By Tamas MondovicsBigBox_Jump

Red Cast Bloomingdale LLC, a development company formed by Redstone Investments, has finally revealed the name of its now infamous Bloomingdale Big Box project located on Bloomingdale Avenue, just west of Lithia-Pinecrest Road. Occupying 43 acres, Crest Pointe Towne Shoppes, located at 2150 Bloomingdale Ave., is a mixed-use development anchored by a new 152,000 sq. ft. Walmart Supercenter, for which the retail giant reportedly paid the developer $4.6 million.

According to an online release of the project by Redstone Investments, the site has 700 ft. of frontage on Bloomingdale Avenue with up to seven out-parcels available for ground lease with access to Bloomingdale Avenue and Lithia Pinecrest Road, and a new stoplight at the main Bloomingdale entrance.

Several businesses, confirmed so far by the developer to occupy the frontage of the property, includes Starbucks, Chick-fil-A, Tijuana Flats, Mattress Firm and Wendy’s, while leaving another 2.89 acres available for additional businesses.

The project also includes 14 acres zoned for a Traditional Neighborhood Development (TND) style residential complex in the form of apartments and condominiums.

While Walmart being the future anchor of the property was no secret to most residents, its confirmation came earlier this year, nearly two years after it was first revealed by Hillsborough County staff, setting off a sizable and impressively enduring community-wide protest, which often saw angry confrontations between residents and county commissioners and their representatives.

Opponents of the project, mainly made up of local residents and members of adjacent neighborhoods, consistently expressed their worries about student-safety, the traffic woes on Bloomingdale Avenue, which carries a grade of D because of its congestion, and Lithia-Pinecrest, an F-rated road, not to mention the unwelcome change of landscape within the heart of their neighborhood.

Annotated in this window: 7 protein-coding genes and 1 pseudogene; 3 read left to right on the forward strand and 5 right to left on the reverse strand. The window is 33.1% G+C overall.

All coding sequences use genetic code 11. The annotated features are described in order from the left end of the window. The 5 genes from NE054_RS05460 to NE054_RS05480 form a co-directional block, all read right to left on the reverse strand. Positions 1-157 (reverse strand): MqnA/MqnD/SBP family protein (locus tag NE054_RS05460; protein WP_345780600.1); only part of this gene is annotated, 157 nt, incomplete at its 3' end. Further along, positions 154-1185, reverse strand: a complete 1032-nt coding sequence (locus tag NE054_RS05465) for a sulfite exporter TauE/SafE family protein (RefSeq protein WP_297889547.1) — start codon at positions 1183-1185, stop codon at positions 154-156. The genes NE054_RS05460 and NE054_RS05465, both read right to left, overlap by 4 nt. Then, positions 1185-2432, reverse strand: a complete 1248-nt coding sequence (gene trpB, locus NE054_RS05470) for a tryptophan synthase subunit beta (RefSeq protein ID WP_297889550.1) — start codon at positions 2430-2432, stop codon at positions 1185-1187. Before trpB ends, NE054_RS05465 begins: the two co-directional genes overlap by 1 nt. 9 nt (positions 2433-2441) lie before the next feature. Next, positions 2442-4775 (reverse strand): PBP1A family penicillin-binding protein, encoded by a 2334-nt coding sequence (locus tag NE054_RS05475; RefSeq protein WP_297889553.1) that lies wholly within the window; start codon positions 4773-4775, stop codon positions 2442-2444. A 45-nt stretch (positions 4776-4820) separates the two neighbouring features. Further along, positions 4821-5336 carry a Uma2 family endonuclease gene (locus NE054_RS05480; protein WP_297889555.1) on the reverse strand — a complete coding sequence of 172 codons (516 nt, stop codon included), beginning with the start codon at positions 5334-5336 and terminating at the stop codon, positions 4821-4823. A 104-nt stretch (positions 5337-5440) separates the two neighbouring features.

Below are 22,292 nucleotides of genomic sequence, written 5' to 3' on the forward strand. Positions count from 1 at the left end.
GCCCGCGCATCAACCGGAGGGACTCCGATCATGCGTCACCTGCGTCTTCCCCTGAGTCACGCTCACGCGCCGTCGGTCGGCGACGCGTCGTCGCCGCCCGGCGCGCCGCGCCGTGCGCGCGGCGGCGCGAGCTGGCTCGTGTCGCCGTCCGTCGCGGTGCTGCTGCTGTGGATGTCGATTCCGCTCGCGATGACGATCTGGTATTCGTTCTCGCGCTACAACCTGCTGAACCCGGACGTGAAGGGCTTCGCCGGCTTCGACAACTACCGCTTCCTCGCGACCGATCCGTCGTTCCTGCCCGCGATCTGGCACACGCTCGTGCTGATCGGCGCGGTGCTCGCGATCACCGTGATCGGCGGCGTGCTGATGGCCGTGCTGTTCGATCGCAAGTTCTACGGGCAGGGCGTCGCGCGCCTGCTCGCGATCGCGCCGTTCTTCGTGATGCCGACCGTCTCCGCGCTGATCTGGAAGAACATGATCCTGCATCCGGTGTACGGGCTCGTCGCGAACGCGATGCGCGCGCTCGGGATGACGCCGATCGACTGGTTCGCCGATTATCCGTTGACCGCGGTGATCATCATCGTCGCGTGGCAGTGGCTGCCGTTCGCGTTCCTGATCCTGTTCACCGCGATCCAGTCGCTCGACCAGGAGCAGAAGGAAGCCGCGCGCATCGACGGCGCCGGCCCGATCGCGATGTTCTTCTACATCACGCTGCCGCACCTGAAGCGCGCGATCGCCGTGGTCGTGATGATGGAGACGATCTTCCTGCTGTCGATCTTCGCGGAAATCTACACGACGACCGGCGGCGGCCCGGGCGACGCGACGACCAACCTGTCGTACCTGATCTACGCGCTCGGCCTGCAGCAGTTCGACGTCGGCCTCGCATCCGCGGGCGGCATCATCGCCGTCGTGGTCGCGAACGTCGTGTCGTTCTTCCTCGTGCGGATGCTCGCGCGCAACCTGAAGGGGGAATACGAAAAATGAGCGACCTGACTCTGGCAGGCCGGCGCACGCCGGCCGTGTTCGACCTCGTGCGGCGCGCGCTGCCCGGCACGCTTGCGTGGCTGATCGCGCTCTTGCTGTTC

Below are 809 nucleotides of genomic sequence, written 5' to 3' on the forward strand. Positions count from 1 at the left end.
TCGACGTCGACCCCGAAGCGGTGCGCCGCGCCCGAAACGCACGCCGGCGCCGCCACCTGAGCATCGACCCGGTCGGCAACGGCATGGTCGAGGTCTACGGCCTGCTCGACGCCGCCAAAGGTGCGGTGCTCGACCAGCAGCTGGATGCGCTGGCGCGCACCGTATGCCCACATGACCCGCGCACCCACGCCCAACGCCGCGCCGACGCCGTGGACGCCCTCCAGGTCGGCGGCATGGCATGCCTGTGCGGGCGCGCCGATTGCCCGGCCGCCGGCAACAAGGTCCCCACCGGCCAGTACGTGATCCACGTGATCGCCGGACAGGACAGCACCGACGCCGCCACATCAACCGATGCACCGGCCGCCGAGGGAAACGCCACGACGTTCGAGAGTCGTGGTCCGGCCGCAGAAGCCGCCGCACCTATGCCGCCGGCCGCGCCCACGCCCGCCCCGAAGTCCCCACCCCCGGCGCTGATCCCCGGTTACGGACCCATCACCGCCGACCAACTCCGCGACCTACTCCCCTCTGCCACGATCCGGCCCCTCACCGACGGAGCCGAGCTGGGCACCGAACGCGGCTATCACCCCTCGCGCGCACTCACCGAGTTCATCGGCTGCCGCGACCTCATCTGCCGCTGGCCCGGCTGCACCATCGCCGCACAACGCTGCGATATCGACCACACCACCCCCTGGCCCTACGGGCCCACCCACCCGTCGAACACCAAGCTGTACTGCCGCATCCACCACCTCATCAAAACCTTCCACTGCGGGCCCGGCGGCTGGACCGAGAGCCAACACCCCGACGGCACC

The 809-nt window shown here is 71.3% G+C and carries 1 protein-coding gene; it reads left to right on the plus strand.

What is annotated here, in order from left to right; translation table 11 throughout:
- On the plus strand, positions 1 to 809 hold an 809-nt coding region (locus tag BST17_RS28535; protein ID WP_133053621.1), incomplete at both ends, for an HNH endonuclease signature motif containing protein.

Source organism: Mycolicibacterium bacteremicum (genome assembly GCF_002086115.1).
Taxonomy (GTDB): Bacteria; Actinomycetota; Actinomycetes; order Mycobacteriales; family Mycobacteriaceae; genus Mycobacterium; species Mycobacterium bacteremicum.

According to residents, the most reprehensible part of the project was the lack of communication and public notification on the part of County officials. Residents argued that in 2011 commissioners approved changes in the county’s land development code initiated by Redstone which changed parking, traffic patterns and the amount of commercial space allowed in the development without requiring public notification.

“The land development code was inappropriately changed without the board of county commissioners following the proper process,” said community advocate George Niemann during an earlier interview adding that residents had no clue what was happening until news of the project showed up in the local community paper.

The battle to halt or at least alter the development eventually lead to a lawsuit against Hillsborough County, which ended late last year after a court ordered mediation.

According to Redstone, the Walmart Supercenter is scheduled to open in the spring or summer of 2016.

For more information about the project, visit

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